Archaeology Field School and Archaeology Club

04 Dec 2017


December 4, 2017

“Our mission as faculty is not only to transfer knowledge theoretically to the students, but also to teach them skills on how to conduct archaeological research”, said Dr. Timothy Power, Associate Professor, College of Humanities and Social Sciences. Soon after he joined ZU in 2014, Dr. Tim formed both the Archaeology Field School and Archaeology Club to involve female undergraduates in a series of national archaeological research projects.  Turning some courses in the Emirati Studies major such as Archaeological Field School, Independent Study and Special Topics into a feasible research projects has not only allowed these young female Emirati to discover their own history but also prepared them to become the first cohort of national archaeologists. “All the projects we are involved in try to shed light on the 17th to 20th century era, when the tribes started to settle in the Trucial States and form alliances creating the modern history of the UAE” remarked Dr. Tim. 

Participating in the Archaeology Field School and Archaeology Club allowed students to learn qualitative and quantitative research methods such as interviewing and documenting oral history, surveying and excavating of old sights and districts, as well as recording and registering old pieces such as coins and pottery. The main projects were and are conducted in Abu Dhabi emirate, precisely Al Ain; however, there are major future plans to include other Emirates such as Fujairah and Ras Al Khaimah. It is also worth mentioning that one of the projects was conducted abroad in Zanzibar with the involvement of two ZU graduates to highlight UAE maritime trade and cultural connections in the early modern era in Zanzibar. Below is a chronological order of the projects:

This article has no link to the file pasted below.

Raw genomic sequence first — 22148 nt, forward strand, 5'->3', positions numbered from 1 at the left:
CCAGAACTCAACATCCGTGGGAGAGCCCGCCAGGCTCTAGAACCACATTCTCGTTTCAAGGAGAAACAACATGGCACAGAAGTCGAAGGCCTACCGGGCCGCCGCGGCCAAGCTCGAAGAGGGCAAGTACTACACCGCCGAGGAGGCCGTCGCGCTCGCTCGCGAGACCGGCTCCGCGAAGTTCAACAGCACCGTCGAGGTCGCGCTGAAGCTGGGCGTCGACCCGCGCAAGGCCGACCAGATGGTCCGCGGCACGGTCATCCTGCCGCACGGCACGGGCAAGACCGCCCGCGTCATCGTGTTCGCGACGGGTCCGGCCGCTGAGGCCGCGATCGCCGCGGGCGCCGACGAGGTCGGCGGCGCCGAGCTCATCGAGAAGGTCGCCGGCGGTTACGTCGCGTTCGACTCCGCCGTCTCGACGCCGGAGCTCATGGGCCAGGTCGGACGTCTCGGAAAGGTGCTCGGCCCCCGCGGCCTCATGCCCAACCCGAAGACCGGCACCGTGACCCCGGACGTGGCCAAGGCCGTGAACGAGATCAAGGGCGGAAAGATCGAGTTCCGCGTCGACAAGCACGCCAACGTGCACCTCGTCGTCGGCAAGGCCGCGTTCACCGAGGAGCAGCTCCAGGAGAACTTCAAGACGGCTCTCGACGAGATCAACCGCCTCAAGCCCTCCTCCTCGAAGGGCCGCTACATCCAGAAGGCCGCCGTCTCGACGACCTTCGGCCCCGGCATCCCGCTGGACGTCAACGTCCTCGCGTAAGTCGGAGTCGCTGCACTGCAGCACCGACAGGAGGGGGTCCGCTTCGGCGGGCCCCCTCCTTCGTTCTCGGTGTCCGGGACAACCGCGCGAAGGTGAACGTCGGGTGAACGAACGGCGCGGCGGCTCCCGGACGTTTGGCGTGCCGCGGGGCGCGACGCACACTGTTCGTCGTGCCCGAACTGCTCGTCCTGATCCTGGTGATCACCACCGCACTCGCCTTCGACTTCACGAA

Every year, Dr. Tim takes a group of students to work in al-Ain to carry on the Al Ain Oases Mapping Project as part of a collaborative research project with the Department of Culture and Tourism in Abu Dhabi (DCT). This collaboration paved the way to establish the HIS 383 Archaeological Field School as well as the Archeology Club. The project is also funded by the College of Humanities and Social Sciences (CHSS). The group began mapping Qattara Oasis in 2015. It is worth noting that the group includes not only undergraduate students but also alumni like Afra Hamad Aljneibi, the current president of the Archaeology Club, and Mai Hareb Al Mansouri. They were involved in surveying of Jimi Oasis in 2016 and excavating Hili Oasis in 2017. They are planning to map al-Ain Oasis in 2018 at the weekends with volunteers from the ZU Archaeology Club in January and February.  Dr. Tim was able to successfully send two groups of students to present their work at the Seminar for Arabian Studies in the British Museum.